Kumasi, Jan 13, GNA - Col I.K. Akuoko, Executive Secretary of the Narcotics Control Board, said on Tuesday that the annual turnover of the drug business is estimated at about 500 billion dollars globally.
This, he said, makes the drug business second only to the oil trade in terms of turnover and therefore, attracting unpatriotic people to it.
Col Akuoko said this at the opening of a three-day training of trainer's workshop for core educators on drug prevention in schools in Kumasi.
The workshop, which is being organised by the Narcotics Control Board and the United Nations Office on Drugs and Crime (UNODC) with support of the Ghana Education Service (GES) and being attended by 61 School Health Education Programme (SHEP) Co-ordinators drawn from the northern sector of the country.
It is designed to create a platform for equipping SHEP Co-ordinators of the GES with the relevant information on drugs to enable them to disseminate the right messages on drug abuse to school children and communities in which they operate.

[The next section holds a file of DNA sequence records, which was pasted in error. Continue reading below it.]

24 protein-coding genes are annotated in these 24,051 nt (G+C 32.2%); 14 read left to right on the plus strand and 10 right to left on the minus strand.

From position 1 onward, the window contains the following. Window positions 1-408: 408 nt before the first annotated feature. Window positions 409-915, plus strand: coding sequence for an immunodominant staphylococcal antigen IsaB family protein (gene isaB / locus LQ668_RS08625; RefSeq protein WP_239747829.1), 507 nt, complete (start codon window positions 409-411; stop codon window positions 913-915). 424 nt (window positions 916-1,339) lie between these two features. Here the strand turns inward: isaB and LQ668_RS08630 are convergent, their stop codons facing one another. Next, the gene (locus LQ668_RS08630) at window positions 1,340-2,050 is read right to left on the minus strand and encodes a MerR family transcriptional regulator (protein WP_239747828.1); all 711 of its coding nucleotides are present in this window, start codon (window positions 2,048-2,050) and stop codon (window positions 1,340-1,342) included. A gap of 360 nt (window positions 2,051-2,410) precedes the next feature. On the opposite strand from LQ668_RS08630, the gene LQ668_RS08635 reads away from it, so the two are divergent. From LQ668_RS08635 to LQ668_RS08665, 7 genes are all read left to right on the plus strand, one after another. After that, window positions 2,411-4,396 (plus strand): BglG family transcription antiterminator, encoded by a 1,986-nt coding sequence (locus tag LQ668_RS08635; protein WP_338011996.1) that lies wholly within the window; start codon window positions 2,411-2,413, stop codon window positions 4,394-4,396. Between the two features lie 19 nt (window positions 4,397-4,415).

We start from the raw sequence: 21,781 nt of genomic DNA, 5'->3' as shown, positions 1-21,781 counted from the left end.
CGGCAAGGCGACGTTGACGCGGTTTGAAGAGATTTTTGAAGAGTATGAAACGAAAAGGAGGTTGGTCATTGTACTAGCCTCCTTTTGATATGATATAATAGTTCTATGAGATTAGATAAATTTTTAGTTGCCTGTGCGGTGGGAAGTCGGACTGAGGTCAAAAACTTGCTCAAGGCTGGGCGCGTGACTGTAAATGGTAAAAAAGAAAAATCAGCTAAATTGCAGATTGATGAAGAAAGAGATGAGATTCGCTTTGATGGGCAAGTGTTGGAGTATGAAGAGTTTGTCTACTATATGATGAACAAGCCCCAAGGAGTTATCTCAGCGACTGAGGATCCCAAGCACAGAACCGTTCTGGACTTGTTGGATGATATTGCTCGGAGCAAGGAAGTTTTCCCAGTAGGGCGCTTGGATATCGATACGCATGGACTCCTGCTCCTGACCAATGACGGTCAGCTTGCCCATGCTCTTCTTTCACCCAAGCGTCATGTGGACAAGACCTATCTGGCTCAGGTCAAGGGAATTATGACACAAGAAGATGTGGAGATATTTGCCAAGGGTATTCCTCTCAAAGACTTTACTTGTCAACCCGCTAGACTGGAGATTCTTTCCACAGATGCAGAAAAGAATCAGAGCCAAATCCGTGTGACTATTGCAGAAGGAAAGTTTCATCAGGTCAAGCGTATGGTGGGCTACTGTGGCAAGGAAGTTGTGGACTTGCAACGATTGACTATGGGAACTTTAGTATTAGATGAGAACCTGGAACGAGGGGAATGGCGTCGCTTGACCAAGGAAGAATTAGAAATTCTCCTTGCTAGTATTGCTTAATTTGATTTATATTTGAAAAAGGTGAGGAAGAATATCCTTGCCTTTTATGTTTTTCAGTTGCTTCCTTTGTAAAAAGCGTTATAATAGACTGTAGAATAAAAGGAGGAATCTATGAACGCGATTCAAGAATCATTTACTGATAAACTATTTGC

Col. Akuoko said the drug business had assumed an alarming proportion and no nation could now claim immunity to its devastating effects.
"All continents, regions and countries, including our own country, Ghana, are all feeling the negative impact of the illicit drug business."
He said the drug business had become so sophisticated and complex that no single institution or government could overcome it unless through a genuine collaborative effort of the various ministries, groups and countries.
Col. Akuoko said the government on its part has already demonstrated adequate political will at curbing the problem of drug abuse as evidenced by the establishment of the Narcotics Control Board in 1990 and stressed the need for individuals to complement its efforts by helping to expose those engaged in the drug business.
In an address read on her behalf, Reverend Ama Afo Blay, Director-General of the GES, said even though efforts of the law enforcing agencies at arresting and prosecuting drug abuse barons were appreciated, "arrest and prosecution alone cannot erase the menace of drug abuse in the system".
She was of the conviction that it is only when adequate resources are committed to reducing the demand for drugs that its supply could be affected and the problem eventually curbed.